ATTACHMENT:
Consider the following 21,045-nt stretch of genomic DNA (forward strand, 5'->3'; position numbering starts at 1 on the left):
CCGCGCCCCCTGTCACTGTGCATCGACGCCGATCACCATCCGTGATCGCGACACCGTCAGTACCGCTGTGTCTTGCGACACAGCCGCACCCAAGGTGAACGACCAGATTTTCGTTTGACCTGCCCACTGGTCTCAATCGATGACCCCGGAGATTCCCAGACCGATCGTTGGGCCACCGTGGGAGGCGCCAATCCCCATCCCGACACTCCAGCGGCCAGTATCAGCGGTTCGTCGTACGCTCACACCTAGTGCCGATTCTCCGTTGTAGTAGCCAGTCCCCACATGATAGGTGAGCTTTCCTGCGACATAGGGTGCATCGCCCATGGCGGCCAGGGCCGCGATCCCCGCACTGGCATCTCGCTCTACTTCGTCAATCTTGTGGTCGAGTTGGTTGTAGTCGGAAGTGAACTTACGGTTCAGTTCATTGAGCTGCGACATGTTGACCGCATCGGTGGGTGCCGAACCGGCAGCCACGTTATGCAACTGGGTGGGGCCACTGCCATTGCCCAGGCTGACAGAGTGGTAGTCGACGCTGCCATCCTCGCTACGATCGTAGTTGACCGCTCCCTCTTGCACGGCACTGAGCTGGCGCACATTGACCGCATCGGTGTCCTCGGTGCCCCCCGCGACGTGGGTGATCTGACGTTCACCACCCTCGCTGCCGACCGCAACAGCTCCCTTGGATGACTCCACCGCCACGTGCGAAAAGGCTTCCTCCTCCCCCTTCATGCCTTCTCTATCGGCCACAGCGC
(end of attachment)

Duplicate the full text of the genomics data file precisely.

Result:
Consider the following 21,045-nt stretch of genomic DNA (forward strand, 5'->3'; position numbering starts at 1 on the left):
CCGCGCCCCCTGTCACTGTGCATCGACGCCGATCACCATCCGTGATCGCGACACCGTCAGTACCGCTGTGTCTTGCGACACAGCCGCACCCAAGGTGAACGACCAGATTTTCGTTTGACCTGCCCACTGGTCTCAATCGATGACCCCGGAGATTCCCAGACCGATCGTTGGGCCACCGTGGGAGGCGCCAATCCCCATCCCGACACTCCAGCGGCCAGTATCAGCGGTTCGTCGTACGCTCACACCTAGTGCCGATTCTCCGTTGTAGTAGCCAGTCCCCACATGATAGGTGAGCTTTCCTGCGACATAGGGTGCATCGCCCATGGCGGCCAGGGCCGCGATCCCCGCACTGGCATCTCGCTCTACTTCGTCAATCTTGTGGTCGAGTTGGTTGTAGTCGGAAGTGAACTTACGGTTCAGTTCATTGAGCTGCGACATGTTGACCGCATCGGTGGGTGCCGAACCGGCAGCCACGTTATGCAACTGGGTGGGGCCACTGCCATTGCCCAGGCTGACAGAGTGGTAGTCGACGCTGCCATCCTCGCTACGATCGTAGTTGACCGCTCCCTCTTGCACGGCACTGAGCTGGCGCACATTGACCGCATCGGTGTCCTCGGTGCCCCCCGCGACGTGGGTGATCTGACGTTCACCACCCTCGCTGCCGACCGCAACAGCTCCCTTGGATGACTCCACCGCCACGTGCGAAAAGGCTTCCTCCTCCCCCTTCATGCCTTCTCTATCGGCCACAGCGC